The Siberic Gehenna
The Millions of Poles Deported to the USSR in 1939-41
by Peter K. Gessner
On September 1, 1939, Germany invaded Poland. Soviet troops crossed Poland's eastern border on September 17, and, by prearrangement with the Germans, occupied half of Poland. That fall and in the following year they set about deporting all those whom they judged as potentially able to oppose their plans for Poland. That was to include those who had held any position of authority, mayors, policemen, schoolteacher, station-masters, and all members of the intelligentsia. Exactly how many were deported may never be known, but it has been estimated that together with their families they probably numbered between 1 and 1.8 million people.
Deportation to the far regions of the Russia, and later of the Soviet Union, continued to be a constant in the history of Poles during the last couple of centuries. Visitors to Siberia tell of Polish villages there, peopled by the descendants of 19-century deportees. During the period when Poland was partitioned, Poles who rose in armed rebellion against the Russian yoke in the Uprisings of April 1794, November 1831 and January 1863, if captured, were usually sent to Siberia. So were those whom the Tzarís secret police agents deemed too patriotic. Nor did the deportations end with the reestablishment in 1918 of a sovereign and independent Polish Republic. Poland's eastern border, as stipulated by the treaty of Riga which brough closure to the Polish-Bolshevik war of 1920, left substantial Polish minorities on the Soviet side of the border. In 1934-35, by order of Stalin, all Poles that lived near the Polish border were deported to Kazakhstan.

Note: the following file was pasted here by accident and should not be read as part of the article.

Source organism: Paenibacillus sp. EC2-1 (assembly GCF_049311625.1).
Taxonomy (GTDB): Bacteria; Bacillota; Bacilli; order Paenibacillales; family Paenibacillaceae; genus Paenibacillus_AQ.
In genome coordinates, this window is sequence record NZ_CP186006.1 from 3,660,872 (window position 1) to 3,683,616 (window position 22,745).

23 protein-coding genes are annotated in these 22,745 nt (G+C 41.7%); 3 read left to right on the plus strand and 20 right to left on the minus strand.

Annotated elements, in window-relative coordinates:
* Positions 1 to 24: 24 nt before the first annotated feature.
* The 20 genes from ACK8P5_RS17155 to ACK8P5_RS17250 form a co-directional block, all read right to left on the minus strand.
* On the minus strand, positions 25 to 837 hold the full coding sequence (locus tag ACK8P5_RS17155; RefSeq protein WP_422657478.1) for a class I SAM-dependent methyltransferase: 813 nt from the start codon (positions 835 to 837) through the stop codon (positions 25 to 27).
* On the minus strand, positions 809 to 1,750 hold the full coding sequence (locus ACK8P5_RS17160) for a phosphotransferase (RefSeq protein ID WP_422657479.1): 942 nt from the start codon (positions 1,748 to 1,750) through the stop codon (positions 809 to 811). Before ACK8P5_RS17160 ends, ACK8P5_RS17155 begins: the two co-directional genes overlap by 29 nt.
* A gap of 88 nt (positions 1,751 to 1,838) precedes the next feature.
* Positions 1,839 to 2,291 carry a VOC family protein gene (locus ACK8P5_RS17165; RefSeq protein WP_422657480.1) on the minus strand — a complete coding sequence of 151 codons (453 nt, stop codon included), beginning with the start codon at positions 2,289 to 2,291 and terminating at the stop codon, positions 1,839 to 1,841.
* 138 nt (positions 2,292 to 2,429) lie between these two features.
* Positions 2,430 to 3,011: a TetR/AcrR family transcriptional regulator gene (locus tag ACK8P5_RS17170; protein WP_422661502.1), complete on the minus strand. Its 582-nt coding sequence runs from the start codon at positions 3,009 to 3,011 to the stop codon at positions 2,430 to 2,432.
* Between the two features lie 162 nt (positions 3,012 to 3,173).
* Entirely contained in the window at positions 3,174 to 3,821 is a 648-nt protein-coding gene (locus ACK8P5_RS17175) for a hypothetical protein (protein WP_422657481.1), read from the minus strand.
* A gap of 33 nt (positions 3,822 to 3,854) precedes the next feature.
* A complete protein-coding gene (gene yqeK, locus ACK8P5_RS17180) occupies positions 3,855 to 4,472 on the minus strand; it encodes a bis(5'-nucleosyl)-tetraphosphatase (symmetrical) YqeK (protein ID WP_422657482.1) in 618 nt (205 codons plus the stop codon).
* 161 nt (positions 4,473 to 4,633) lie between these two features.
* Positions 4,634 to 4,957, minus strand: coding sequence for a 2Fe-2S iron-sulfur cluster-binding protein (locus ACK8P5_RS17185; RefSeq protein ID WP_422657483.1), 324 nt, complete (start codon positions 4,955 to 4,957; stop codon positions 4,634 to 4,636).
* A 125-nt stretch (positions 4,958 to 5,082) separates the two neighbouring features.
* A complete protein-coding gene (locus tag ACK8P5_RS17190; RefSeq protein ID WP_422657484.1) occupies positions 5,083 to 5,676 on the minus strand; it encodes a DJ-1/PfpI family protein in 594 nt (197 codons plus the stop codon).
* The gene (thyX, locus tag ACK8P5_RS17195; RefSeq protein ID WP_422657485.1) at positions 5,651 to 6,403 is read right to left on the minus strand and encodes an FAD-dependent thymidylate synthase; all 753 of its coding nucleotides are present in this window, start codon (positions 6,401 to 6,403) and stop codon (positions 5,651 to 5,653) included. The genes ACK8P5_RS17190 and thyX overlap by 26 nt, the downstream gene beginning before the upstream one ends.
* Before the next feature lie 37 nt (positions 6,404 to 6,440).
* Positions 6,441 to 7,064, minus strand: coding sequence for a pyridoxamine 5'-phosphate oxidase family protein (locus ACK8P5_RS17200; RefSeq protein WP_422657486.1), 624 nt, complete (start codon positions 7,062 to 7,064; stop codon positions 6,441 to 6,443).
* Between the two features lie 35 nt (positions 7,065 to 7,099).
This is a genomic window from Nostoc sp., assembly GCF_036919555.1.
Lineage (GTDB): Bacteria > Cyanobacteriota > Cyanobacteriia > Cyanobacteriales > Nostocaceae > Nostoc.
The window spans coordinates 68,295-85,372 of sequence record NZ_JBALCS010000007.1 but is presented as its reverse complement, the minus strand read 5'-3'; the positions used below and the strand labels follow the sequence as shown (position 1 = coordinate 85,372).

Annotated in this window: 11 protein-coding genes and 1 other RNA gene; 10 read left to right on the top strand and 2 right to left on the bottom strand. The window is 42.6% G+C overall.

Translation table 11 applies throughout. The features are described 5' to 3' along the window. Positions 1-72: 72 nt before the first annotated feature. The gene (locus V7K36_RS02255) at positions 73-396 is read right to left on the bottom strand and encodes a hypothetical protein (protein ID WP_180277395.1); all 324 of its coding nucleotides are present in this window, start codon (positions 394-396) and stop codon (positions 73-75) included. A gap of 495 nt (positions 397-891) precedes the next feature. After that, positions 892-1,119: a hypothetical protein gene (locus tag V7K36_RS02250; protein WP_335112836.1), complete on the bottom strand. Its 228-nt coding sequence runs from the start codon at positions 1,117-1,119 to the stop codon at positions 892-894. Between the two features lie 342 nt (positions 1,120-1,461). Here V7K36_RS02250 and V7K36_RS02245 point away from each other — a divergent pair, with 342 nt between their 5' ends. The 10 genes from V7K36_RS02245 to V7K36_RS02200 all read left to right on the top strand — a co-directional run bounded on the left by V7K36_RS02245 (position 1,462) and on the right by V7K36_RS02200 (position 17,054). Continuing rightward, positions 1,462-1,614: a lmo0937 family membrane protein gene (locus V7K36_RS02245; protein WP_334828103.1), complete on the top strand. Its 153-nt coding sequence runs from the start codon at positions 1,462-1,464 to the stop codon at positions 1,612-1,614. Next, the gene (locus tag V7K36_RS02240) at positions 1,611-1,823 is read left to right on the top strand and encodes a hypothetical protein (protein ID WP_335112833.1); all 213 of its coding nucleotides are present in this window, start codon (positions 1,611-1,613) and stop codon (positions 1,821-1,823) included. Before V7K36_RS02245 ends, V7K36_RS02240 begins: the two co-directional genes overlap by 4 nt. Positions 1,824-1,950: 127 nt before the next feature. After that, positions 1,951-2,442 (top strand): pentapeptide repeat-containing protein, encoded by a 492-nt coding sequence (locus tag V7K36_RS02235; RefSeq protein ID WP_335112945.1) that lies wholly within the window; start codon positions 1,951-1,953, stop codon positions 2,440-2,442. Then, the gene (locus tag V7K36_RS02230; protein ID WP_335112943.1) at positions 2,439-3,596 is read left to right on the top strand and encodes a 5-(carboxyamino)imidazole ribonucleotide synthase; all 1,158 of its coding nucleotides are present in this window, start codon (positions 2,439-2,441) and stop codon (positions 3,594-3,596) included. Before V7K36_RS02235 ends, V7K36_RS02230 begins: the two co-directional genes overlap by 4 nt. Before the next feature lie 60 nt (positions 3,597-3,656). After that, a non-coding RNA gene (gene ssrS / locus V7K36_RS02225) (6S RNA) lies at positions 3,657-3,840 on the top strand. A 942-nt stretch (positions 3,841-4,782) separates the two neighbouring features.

Following the June 22, 1941, invasion the Soviet Union by Hitler's armies, Stalin concluded, upon the urging of the British government, an agreement with the Polish Government-in-Exile. The Poles in the Soviet gulags were to be freed so that a Polish Army could be formed that would fight the Germans at the Soviet's side. A general "Amnesty" was declared and the Army began to assemble.
Short of armaments, supplies and food, the military capabilities of this Army, as it stood, were limited, At the same time, the existence of an independent foreign organization within the Soviet Union was troubling to Stalin. Hence an agreement was reached with the Soviets that the Army would leave the USSR. transhipped across the Caspian Sea to Persia, then in the British sphere of influence. There it would be trained, equipped, and deployed to protect the
oil fields of the Middle East, then threatened by the German advances into the Caucasus. Together with the Polish
Army of some 77,000 men, some 39 thousand civilians were allowed to leave the Soviet Union by this route.
Later, beginning in November 1943, a second Polish Army began to be formed on Soviet territory. Commanded by Colonel and later General Zygmunt Berling, it was to be called colloquially "Berlingís Army." It was partly made up of deportees who had not managed to join in time the one formed earlier. However, as the Russians advanced into what had been Polandís eastern territories, many of its soldiers were recruited there. By August 1944, its strength had grown to 113,500 soldiers.
Of the remaining 1939-1940 and earlier deportees, many thousands perished. Thousands more remained trapped in the Soviet Union, where, until its dissolution, they were not free to admit their nationality. Since the dissolution of the Soviet Empire, many seek to be repatriation of themselves and their families. This has sparked a great debate in Poland: how to provide for these usually unskilled, impoverished people with marginal fluency in the Polish language in a country which has a substantial unemployment rate and is itself seeking to recover from decades of Soviet domination.